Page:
• Gastro-oesophageal reflux disease (GORD).
  • Dislocation of more than one joint, or of one joint more than once
  • Soft-tissue problems (e.g., tendonitis, bursitis)
  • Tall, thin body shape
  • Skin hyper-extensibility, stretch marks, thin skin, or abnormal scarring
  • Drooping eyelids, nearsightedness
  • Varicose veins, unexplained bruises
  • Difficulty sleeping and fatigue

People with lax joints fall along a broad spectrum, from those with joint hypermobility but only mild or no related symptoms, to those moderately affected by JHS, to those more severely affected, many of whom truly have the hypermobile type of EDS, which again can vary hugely in severity.

A clinician may assess the presence of hypermobility by using the Beighton Scale. This however is only one of many criteria to establish the diagnosis of a hypermobility syndrome.

How to manage it

The short-term management of these musculoskeletal symptoms primarily consists of medication for pain relief, alongside exercise and physical therapy (chiropractic, osteopathy, physiotherapy). Long-term management includes strengthening of the tissues around loose joints to stabilize and protect them.

Here are a few bits of advice:


swimming or water exercises, walking, cycling, Pilates, or Tai Chi


high-impact exercises, such as sports that involve running, jumping, or physical contact and avoid over-exercising


light resistance exercises, which are the cornerstone of strengthening and stabilisation.


most forms of stretching that involve grabbing a joint and pulling or pushing on it to “loosen it up.” Many people are reluctant to give up stretching because it “feels so good” but in reality, it isn’t helping.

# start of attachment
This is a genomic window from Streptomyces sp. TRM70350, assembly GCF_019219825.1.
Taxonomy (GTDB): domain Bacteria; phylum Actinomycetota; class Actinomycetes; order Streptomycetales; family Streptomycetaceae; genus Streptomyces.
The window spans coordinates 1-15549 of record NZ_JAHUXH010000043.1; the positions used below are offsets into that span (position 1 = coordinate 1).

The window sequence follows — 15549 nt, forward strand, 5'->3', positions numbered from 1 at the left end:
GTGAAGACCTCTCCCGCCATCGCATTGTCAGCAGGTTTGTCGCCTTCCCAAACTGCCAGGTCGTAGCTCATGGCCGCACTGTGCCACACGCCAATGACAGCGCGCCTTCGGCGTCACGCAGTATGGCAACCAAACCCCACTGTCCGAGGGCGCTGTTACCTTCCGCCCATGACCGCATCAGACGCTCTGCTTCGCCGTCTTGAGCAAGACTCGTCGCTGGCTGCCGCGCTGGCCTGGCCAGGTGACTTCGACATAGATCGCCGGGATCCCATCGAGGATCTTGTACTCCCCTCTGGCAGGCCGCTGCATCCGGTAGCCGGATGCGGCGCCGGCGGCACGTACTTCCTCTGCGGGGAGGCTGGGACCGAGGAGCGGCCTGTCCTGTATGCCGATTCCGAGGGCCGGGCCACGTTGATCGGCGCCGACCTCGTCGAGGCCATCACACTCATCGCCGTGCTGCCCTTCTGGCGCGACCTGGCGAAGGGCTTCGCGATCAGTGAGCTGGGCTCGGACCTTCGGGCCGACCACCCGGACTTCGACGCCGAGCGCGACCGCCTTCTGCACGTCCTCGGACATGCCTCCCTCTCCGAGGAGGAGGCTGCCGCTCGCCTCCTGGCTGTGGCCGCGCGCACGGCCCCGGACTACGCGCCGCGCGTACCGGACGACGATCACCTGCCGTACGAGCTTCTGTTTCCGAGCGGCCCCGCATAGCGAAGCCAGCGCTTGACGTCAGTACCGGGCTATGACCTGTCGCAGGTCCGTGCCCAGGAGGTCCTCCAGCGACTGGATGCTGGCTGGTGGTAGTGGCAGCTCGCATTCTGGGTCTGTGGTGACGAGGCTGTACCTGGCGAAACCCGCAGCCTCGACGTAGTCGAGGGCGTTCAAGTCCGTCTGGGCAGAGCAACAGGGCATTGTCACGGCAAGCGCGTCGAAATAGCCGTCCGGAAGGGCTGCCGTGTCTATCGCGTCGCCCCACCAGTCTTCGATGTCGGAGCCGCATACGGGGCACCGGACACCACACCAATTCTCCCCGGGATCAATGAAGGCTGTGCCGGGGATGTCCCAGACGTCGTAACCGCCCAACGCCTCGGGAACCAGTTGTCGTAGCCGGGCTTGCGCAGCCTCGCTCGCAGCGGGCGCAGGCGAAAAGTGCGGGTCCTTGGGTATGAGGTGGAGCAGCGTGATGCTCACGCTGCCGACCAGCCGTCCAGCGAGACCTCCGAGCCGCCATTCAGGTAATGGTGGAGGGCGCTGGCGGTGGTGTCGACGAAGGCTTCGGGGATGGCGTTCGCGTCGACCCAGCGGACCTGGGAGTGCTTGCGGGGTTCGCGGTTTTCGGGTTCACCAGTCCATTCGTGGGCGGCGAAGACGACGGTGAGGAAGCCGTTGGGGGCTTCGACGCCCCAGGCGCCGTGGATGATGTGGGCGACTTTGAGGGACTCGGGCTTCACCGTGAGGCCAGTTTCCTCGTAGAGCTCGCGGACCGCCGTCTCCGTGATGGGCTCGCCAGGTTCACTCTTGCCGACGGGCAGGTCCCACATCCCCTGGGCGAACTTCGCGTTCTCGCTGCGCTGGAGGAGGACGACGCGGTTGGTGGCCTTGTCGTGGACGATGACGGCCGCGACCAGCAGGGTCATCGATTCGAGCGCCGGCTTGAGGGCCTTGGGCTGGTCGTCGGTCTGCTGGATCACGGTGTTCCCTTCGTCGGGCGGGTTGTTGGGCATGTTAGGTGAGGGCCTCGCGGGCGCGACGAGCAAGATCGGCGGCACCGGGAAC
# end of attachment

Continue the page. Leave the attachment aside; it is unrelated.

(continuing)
be persistent and consistent. You don’t need to spend an hour in the gym. Even on days when you are “too tired” or “don’t have time” to exercise, 5 minutes of light weights for shoulder strengthening and 5 minutes of isometrics for core strengthening every day will yield big benefits in the long run. No “two-week cure” here.


heavy lifting, pulling, and pushing. Be particularly careful around the house and in the garden, where odd-shaped weights and unusual angles often lead to injury.


hyper-extending your joints. That is, don’t straighten your arms out fully so that your elbows lock, and don’t straighten your knees to the point that they lock. This applies to carrying groceries or a gallon of water just as much as it does to doing exercises with weights.

You should think about seeing your GP or contact us now on 01702 342329 for further information if you:

  • Keep dislocating your joints
  • Keep getting strains
  • Have poor balance or coordination
  • Have thin, stretchy skin
  • Have digestive issues like diarrhoea or constipation
  • Have ongoing pain or stiffness in your joints or muscles


Russek, L.N & Lenert, P. 1999. Hypermobility Syndrome. Physical Therapy. [Online]. 79(6), 591–599. [1999]. Available from:

Kumar, B & Lenert, P. 2017. Joint Hypermobility Syndrome: Recognizing a Commonly Overlooked Cause of Chronic Pain. The American Journal of Medicine. [Online]. 130(6), 640-647. [09 March 2017]. Available from:

Hakim, A. 2015. What are hypermobility syndromes?. [Online]. [29 May 2020]. Available from:
Picture of Posted by Jon Hicks

Posted by Jon Hicks

Registered Chiropractor 03717